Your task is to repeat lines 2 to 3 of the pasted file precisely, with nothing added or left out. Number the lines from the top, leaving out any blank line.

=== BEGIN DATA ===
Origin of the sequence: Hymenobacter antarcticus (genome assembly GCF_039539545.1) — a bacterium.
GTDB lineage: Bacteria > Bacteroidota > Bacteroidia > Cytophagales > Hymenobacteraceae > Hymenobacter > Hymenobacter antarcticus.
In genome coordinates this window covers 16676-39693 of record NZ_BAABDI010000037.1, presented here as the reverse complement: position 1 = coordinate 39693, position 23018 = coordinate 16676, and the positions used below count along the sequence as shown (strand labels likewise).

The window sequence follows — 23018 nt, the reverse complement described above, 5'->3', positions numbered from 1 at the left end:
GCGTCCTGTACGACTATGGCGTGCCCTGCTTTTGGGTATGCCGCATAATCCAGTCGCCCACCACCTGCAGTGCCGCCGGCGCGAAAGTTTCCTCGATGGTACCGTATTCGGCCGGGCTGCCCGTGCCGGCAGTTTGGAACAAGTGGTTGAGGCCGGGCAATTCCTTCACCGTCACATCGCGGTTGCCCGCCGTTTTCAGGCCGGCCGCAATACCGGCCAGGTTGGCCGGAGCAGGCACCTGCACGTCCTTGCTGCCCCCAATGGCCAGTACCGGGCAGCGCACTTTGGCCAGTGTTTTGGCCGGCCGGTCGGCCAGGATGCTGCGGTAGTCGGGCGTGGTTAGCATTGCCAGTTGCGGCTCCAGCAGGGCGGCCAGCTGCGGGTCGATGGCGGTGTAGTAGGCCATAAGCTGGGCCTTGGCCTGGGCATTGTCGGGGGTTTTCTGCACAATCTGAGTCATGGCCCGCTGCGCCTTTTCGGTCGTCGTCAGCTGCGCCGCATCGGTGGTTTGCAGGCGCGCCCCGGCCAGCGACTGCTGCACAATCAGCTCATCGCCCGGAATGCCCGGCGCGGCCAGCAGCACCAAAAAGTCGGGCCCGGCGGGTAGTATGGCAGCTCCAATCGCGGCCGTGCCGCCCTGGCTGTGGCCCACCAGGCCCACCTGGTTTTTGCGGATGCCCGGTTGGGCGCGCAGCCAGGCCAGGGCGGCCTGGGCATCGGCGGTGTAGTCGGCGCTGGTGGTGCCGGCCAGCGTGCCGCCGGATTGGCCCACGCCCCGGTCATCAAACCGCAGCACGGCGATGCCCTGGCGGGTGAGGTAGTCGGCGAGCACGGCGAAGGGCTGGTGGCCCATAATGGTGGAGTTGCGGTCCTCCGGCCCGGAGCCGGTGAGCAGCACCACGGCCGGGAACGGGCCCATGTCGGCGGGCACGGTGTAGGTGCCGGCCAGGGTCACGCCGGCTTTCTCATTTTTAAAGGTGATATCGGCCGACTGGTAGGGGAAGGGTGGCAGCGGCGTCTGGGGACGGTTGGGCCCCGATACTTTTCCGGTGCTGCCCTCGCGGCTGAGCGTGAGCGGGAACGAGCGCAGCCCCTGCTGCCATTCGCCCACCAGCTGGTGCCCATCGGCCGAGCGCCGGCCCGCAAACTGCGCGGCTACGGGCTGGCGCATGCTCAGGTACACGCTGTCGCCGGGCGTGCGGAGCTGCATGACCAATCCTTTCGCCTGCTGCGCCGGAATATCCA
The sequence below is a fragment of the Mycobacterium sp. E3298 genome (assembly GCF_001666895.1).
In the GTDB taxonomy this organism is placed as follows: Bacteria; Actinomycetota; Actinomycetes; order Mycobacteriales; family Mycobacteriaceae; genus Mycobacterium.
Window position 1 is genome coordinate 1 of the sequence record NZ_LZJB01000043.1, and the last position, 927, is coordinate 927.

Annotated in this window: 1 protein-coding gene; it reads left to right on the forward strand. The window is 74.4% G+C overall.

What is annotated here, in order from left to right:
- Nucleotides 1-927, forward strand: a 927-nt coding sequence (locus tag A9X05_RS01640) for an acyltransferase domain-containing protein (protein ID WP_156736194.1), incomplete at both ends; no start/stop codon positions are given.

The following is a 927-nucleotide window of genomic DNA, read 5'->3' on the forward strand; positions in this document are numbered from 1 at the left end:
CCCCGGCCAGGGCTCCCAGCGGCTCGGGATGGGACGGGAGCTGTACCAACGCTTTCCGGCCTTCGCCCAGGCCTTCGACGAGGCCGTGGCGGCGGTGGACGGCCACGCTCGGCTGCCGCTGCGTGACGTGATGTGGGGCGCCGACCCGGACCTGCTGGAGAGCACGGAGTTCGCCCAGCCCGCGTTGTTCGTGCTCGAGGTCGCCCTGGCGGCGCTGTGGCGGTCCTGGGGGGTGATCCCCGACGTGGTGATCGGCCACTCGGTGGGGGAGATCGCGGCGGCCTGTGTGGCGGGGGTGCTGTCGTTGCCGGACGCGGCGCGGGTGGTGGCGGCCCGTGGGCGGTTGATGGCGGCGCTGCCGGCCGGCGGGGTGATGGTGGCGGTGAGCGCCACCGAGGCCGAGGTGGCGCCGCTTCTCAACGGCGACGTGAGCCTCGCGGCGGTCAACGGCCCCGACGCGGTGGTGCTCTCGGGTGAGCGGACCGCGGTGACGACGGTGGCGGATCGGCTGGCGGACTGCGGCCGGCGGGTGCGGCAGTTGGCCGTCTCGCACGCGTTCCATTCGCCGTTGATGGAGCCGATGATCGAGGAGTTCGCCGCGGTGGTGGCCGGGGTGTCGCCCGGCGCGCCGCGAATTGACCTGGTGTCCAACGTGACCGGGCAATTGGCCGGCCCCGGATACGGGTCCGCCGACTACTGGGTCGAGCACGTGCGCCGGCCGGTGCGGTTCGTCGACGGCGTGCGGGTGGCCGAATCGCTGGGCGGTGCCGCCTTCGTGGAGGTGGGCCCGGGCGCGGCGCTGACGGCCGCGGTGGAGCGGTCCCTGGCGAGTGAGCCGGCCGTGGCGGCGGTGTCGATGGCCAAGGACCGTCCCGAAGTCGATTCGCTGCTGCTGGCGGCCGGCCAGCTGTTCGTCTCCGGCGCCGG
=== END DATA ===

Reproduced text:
GTDB lineage: Bacteria > Bacteroidota > Bacteroidia > Cytophagales > Hymenobacteraceae > Hymenobacter > Hymenobacter antarcticus.
In genome coordinates this window covers 16676-39693 of record NZ_BAABDI010000037.1, presented here as the reverse complement: position 1 = coordinate 39693, position 23018 = coordinate 16676, and the positions used below count along the sequence as shown (strand labels likewise).